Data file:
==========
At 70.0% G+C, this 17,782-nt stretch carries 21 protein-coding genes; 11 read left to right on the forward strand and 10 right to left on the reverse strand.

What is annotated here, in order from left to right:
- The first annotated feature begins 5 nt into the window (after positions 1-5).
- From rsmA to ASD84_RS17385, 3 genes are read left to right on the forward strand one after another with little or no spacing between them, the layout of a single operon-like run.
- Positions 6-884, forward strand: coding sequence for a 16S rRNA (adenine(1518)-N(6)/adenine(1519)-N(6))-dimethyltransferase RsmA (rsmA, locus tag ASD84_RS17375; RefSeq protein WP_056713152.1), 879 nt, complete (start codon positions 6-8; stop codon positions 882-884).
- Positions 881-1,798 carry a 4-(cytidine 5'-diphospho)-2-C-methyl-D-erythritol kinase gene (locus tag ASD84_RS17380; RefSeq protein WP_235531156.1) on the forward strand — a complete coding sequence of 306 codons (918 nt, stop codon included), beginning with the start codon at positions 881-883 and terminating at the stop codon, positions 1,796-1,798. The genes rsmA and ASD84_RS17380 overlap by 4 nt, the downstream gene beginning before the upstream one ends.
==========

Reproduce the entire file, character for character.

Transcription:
At 70.0% G+C, this 17,782-nt stretch carries 21 protein-coding genes; 11 read left to right on the forward strand and 10 right to left on the reverse strand.

What is annotated here, in order from left to right:
- The first annotated feature begins 5 nt into the window (after positions 1-5).
- From rsmA to ASD84_RS17385, 3 genes are read left to right on the forward strand one after another with little or no spacing between them, the layout of a single operon-like run.
- Positions 6-884, forward strand: coding sequence for a 16S rRNA (adenine(1518)-N(6)/adenine(1519)-N(6))-dimethyltransferase RsmA (rsmA, locus tag ASD84_RS17375; RefSeq protein WP_056713152.1), 879 nt, complete (start codon positions 6-8; stop codon positions 882-884).
- Positions 881-1,798 carry a 4-(cytidine 5'-diphospho)-2-C-methyl-D-erythritol kinase gene (locus tag ASD84_RS17380; RefSeq protein WP_235531156.1) on the forward strand — a complete coding sequence of 306 codons (918 nt, stop codon included), beginning with the start codon at positions 881-883 and terminating at the stop codon, positions 1,796-1,798. The genes rsmA and ASD84_RS17380 overlap by 4 nt, the downstream gene beginning before the upstream one ends.